Super Bowl massacre averted at last minute
Gary Grado, Tribune
A distraught Tempe man was within sight of the Super Bowl on Sunday with an assault rifle, but a change of heart kept him from unloading 200 rounds of ammunition on the crowd, court records show.
Drunkenstein's bar name scares off Tempe
Kurt William Havelock, 35, turned himself in Sunday to Tempe police and the FBI at the urging of family and confessed his plan, which he hatched in retaliation for the Tempe City Council rejecting a liquor license application for a restaurant and bar he owns.
According to court records, Havelock is charged with mailing threatening communications in the mailing of eight copies of a “manifesto” explaining the planned massacre.
“I will test the theory that bullets speak louder than words ... I will slay your children. I will shed the blood of the innocent,” Havelock wrote. “No one destroys my dream. No one.”
Magistrate Judge Edward V. Ross said in a hearing in U.S. District Court on Tuesday: “I haven’t read more chilling words, and I’ve been doing this a long time.” Ross found Havelock was a danger to the public and ordered him held without bail.
Havelock on Sunday mailed copies of the manifesto intended for friends and media from a post office at 59th and Peoria avenues in Glendale, but authorities were able to intercept them.
In the letters he says his family has been attacked and the futures of his children have been destroyed.
In October, Havelock was before the Tempe City Council to get approval for a liquor license application for a restaurant called The Haunted Castle, a Halloween-theme bar where horror-theme bands and actors could gather to promote themselves, according to city records.
Liquor licenses are typically rubber-stamped by city councils, whose votes are only advisory.
The State Liquor Board makes the final decision.
Council members, however, got word from a blog written by Havelock that the business would be called Drunkenstein’s and questioned him about it.
Havelock said there would be a sign with that name but would be only one corner of the business at 6463 S. Rural Road.
The council voted 6-1 to deny the application, which is still pending before the liquor board.
“Alas, this all boils down to an econopolitical confrontation. I cannot outvote, outspend, outtax, or outincarcerate my enemies,” Havelock wrote in the manifesto. “But for a brief moment I can outgun them.”
According to court testimony by FBI Special Agent Philip Thorlin and Havelock’s father, Frank Havelock, he bought an AR-15 assault rifle on Jan. 29 from Scottsdale Gun Club.
Thorlin described the rifle as the U.S. military’s weapon of choice.
Havelock began Sunday by going back to the gun club for target practice, but there was a private function and he couldn’t get in. Besides the rifle, Havelock was carrying at the time six 30-round magazines and 20 loose rounds.
Thorlin said Havelock’s original destination was Desert Ridge Marketplace in northeast Phoenix. It’s unclear according to court documents why Havelock changed his mind about Desert Ridge and headed for Glendale instead.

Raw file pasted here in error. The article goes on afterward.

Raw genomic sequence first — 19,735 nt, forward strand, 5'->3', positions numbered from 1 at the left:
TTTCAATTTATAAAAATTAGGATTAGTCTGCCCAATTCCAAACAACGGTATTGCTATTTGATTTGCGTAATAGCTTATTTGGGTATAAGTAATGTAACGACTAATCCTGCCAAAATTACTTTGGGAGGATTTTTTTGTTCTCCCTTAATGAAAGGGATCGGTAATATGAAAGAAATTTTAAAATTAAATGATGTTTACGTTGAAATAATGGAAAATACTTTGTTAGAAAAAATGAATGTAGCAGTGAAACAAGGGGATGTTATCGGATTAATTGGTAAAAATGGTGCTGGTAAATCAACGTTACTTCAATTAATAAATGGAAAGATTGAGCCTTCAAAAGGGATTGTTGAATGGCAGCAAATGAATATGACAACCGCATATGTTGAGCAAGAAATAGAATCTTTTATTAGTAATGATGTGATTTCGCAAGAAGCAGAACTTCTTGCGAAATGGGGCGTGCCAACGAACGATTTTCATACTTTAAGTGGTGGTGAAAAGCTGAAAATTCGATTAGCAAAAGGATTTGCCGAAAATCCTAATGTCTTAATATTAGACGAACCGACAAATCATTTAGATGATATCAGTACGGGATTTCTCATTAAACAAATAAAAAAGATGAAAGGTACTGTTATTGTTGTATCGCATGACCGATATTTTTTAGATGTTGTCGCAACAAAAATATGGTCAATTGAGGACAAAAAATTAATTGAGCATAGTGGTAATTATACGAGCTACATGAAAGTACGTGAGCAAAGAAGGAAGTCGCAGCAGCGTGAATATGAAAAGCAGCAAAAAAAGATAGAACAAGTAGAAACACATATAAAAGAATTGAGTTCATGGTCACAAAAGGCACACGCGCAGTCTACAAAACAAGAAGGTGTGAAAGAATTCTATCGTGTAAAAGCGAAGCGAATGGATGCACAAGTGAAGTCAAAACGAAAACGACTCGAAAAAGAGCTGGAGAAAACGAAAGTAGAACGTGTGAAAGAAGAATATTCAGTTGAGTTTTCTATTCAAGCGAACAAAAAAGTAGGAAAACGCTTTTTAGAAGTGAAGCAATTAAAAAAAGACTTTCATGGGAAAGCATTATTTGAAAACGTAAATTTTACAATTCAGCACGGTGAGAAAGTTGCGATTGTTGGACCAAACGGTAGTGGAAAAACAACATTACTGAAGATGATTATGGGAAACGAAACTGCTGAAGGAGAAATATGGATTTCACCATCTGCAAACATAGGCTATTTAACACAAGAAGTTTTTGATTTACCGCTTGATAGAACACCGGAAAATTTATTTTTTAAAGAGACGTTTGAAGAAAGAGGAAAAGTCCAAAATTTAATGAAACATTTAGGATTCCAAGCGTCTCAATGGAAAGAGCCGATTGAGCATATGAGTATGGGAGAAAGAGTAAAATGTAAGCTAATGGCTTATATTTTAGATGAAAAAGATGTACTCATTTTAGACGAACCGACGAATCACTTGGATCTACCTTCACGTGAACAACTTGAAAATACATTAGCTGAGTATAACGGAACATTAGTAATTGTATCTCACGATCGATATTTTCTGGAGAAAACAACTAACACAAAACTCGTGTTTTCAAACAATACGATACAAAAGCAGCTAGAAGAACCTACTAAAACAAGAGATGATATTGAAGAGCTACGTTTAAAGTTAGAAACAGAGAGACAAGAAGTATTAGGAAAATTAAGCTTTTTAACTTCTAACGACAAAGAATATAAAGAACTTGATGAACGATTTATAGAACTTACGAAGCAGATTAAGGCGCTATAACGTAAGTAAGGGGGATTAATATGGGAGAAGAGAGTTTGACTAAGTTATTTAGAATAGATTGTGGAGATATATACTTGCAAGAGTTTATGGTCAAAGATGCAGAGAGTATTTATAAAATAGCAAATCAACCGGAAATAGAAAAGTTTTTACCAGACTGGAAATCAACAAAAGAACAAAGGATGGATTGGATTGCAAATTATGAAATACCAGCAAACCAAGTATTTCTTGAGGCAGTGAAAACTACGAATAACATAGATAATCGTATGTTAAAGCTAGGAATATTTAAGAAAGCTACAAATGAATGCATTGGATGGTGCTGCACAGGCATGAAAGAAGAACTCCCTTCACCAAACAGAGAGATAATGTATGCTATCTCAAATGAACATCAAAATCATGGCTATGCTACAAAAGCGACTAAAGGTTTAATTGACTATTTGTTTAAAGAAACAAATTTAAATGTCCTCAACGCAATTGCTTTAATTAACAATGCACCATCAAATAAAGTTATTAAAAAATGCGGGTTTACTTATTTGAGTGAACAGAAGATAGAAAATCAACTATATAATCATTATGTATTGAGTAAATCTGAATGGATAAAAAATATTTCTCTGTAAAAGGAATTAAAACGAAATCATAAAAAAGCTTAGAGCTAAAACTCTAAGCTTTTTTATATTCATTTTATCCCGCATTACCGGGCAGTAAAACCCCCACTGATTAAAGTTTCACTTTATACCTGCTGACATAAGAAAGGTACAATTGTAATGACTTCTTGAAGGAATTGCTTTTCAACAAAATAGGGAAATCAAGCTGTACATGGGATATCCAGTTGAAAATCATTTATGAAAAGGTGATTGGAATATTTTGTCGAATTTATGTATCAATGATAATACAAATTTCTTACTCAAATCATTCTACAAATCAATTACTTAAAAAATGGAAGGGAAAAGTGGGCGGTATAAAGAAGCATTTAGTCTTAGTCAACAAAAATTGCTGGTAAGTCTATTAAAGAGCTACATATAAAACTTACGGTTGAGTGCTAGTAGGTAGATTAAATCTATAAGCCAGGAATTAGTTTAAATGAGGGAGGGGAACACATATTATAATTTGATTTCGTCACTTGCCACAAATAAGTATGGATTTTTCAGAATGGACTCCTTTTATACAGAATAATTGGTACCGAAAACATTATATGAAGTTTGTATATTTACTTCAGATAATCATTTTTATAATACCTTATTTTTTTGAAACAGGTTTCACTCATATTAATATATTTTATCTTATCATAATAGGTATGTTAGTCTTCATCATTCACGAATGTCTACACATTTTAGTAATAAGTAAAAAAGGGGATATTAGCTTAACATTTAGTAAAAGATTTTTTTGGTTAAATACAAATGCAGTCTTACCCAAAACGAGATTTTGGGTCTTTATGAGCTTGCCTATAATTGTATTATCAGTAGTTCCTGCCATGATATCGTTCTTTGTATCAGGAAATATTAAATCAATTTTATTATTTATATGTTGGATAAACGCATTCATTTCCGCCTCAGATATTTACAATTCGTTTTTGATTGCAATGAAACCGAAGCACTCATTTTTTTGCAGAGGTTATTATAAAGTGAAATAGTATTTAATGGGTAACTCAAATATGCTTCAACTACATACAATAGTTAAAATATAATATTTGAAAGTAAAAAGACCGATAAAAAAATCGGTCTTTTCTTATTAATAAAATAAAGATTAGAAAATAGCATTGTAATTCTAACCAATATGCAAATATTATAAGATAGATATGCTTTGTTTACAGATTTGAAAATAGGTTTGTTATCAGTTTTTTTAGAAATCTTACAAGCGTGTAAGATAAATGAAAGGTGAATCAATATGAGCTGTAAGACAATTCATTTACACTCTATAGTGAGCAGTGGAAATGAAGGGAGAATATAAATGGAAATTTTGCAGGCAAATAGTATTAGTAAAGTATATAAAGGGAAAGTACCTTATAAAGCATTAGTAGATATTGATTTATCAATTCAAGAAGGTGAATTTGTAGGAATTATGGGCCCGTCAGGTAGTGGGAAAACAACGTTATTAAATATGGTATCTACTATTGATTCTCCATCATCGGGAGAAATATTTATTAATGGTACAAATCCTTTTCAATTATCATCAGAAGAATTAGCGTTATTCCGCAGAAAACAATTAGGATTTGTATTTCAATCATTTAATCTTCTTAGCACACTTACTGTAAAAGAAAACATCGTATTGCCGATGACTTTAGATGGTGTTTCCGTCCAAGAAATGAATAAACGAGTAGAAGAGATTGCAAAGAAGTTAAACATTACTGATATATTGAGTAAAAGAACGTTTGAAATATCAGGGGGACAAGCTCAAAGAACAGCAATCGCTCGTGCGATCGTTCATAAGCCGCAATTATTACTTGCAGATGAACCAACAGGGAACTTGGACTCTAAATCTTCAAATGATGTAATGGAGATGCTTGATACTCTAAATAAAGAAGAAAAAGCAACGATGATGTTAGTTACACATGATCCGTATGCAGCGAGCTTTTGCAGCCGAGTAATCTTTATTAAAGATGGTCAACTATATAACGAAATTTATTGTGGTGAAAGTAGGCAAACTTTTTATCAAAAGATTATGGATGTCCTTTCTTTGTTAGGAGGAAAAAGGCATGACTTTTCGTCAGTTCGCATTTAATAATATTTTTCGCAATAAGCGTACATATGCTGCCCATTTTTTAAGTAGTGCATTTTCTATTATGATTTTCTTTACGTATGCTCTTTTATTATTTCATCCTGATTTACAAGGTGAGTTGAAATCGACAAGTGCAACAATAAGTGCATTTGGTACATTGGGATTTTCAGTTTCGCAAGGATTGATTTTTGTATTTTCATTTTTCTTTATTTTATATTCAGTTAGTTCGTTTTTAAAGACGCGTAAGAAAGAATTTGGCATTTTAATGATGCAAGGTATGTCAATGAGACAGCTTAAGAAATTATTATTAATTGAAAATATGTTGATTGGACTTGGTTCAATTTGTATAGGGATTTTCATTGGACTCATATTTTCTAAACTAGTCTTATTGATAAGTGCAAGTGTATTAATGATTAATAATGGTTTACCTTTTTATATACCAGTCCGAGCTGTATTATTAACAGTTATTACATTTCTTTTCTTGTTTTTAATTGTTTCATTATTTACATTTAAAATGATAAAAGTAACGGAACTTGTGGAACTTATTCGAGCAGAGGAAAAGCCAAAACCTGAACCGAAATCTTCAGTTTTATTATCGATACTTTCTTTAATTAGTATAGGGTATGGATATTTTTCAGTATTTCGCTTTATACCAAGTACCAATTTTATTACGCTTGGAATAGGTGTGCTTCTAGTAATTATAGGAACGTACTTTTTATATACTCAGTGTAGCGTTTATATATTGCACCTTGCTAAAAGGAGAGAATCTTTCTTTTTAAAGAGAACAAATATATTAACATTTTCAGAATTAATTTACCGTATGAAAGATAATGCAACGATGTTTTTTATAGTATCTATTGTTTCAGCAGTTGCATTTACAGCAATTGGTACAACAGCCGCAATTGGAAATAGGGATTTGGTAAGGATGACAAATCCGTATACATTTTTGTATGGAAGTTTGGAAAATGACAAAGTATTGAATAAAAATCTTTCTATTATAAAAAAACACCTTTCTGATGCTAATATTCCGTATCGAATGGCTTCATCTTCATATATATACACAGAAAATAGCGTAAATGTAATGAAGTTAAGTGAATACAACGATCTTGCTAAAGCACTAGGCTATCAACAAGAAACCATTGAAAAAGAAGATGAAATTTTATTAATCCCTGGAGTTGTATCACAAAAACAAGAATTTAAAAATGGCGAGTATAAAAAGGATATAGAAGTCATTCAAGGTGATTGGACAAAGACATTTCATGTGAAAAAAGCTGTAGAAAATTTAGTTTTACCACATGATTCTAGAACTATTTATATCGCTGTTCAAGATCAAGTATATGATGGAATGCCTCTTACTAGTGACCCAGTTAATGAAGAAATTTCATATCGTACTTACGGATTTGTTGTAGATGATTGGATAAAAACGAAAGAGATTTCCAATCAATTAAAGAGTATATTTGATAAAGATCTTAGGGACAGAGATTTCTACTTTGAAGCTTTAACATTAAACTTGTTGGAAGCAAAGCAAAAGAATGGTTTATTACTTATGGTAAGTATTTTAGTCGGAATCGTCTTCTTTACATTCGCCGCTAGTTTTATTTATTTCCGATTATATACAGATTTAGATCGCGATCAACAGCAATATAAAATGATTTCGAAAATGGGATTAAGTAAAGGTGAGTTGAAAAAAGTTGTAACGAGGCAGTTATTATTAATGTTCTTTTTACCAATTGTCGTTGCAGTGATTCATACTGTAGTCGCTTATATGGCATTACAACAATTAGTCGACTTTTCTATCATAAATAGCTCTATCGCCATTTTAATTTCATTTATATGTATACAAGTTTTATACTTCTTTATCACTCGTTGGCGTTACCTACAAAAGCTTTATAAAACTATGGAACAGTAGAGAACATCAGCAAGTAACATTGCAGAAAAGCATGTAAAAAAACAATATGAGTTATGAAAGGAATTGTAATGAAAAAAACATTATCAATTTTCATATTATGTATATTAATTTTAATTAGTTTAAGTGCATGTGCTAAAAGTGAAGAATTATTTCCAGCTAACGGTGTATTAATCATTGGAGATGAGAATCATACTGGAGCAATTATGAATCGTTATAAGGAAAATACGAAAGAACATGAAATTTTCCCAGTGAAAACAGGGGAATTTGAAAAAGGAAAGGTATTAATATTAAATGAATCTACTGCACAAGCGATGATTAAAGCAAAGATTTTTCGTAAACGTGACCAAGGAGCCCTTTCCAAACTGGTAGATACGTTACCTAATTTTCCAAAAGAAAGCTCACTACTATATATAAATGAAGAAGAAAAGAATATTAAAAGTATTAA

He drove to different post offices in the West Valley to obtain the envelopes and postage for his copies of the manifesto and mailed them before he went to the parking lot of Jobing.com Arena, which can be seen from University of Phoenix Stadium, where a host of activities were happening before the 4:30 p.m. kickoff.
“He waited about a minute and decided he couldn’t do this,” Thorlin said.
Havelock then called his fiancee and met his parents at his Tempe condominium.
“He was very upset, he was sobbing hysterically,” Frank Havelock said. “He said, ‘I’ve done something terribly, terribly wrong.’ ”
Frank Havelock believed his son was talking about financial problems he was having with his restaurant, which the elder Havelock learned about for only the first time on Sunday, but then he confessed about the letters and the rifle.
Frank Havelock said he went to his son’s car and moved the weapon and ammo to his car and persuaded him to turn himself into Tempe police.
When authorities searched Havelock’s car, they found another typed letter to police with a handwritten note at the bottom that read: “do not resuscitate.”
Havelock has no criminal history, and a mental health evaluation conducted at his arrest found “no mental defects” that would warrant a commitment to a mental hospital, Thorlin said.
Frank Havelock said he’s never had any problems with his son.
Neighbors who live next door said Havelock lived with his fiancee and two small children and two large dogs. Martin Trump and Danny Q. Rivera said Havelock kept to himself and had a variety of cars, including a white hearse with a vanity plate that read “drtnap.”
They were shocked to learn of Havelock’s plan to use an assault rifle on crowds at the Super Bowl.
“The Patriots versus the Giants — do you see the ironic parallel? How many dollars will you lose? And all because you took my right to work, to own a business, from me,” Havelock wrote in his manifesto.
"Perhaps ( Web sites) will print up some cool t-shirts like I SURVIVED SUPER BOWL XLII."